Climate Change

Hurricanes of the future might have increased potential for catastrophic events

Climate science predicts a definite increase in the frequency of hurricanes, their intensity and duration due to warming of the ocean surfaces

By Akshit Sangomla
Published: Sunday 10 September 2017
Irma became the strongest Atlantic basin hurricane due to very warm ocean temperatures. Credit: Wikimedia Commons
Irma became the strongest Atlantic basin hurricane due to very warm ocean temperatures. Credit: Wikimedia Commons Irma became the strongest Atlantic basin hurricane due to very warm ocean temperatures. Credit: Wikimedia Commons

Hurricane Irma has recorded a maximum wind speed of 300 Km/hr which it maintained for an astonishing 37 hours. It is one of the most powerful storms that has lasted so long, in the past 30 years. It smashed through the Cuban coast on Friday night (local time) and left 23 people dead in its wake. It is due to hit Florida state by Sunday morning (local time) where authorities have evacuated 5.6 million people as a precaution and alerts have been issued for other states like Georgia as well. The storm has also regained its strength and has been upgraded to category 5 from category 4, based on the metric called the Saffir-Simpson hurricane wind scale, followed by weather scientists and administrators to measure the power of these storms.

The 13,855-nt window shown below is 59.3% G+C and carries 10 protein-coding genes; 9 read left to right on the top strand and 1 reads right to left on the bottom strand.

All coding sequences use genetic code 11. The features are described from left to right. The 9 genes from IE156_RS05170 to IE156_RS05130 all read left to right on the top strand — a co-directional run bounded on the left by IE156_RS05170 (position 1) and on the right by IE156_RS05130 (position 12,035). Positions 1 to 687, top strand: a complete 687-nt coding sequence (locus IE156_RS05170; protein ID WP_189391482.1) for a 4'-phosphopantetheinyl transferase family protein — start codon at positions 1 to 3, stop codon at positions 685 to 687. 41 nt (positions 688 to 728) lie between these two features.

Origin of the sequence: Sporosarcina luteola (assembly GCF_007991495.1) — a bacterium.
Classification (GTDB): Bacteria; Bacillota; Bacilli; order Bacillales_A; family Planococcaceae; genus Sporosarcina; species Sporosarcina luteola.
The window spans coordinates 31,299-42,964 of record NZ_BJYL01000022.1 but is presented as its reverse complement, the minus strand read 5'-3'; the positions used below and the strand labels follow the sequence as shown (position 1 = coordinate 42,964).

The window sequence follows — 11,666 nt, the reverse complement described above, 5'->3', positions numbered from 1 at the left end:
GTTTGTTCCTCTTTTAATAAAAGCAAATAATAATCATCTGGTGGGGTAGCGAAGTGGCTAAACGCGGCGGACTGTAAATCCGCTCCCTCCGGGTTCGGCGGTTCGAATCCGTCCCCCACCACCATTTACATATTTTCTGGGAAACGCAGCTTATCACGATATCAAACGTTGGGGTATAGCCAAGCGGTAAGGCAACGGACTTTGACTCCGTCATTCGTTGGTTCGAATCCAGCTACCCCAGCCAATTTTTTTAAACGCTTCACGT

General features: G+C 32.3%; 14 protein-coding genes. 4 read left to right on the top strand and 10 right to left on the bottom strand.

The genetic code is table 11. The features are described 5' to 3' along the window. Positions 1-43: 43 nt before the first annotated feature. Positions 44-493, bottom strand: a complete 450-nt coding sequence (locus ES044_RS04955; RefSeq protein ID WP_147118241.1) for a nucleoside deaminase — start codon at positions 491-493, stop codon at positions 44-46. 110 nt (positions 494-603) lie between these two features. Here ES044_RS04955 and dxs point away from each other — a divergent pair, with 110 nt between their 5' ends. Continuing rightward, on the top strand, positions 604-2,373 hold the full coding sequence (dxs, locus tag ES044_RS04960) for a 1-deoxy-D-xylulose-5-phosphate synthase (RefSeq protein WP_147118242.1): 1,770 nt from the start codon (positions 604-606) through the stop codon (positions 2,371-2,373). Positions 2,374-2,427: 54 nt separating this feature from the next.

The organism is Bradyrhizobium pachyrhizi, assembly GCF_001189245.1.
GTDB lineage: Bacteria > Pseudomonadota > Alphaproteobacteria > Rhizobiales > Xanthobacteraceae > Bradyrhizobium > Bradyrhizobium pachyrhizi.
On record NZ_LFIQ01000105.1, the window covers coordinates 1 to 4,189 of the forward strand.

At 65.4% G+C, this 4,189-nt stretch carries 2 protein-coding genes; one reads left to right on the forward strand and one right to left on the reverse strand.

Hurricane Jose, another category 5 monster, and hurricane Katia are close on Irma's heels moving towards the Caribbean coast.

In the last week of August, hurricane Harvey, a category 4 storm, had drowned the state of Texas, killing 70 people till last count. Though the estimates are based on hypotheses, experts have already touted Harvey as one of the costliest natural disasters in the American history. The estimated economic loss ranges from $11 billion to $80 billion. A hurricane causes the maximum damage during the initial storm surge on landing, which was luckily not at a densely populated region for Harvey, minimising the losses. Scientists were surprised at the relatively less loss of life and damage to property caused by the storm. But luck can run out at any point in time and the next hurricane could land at a populated place causing unimaginable damage.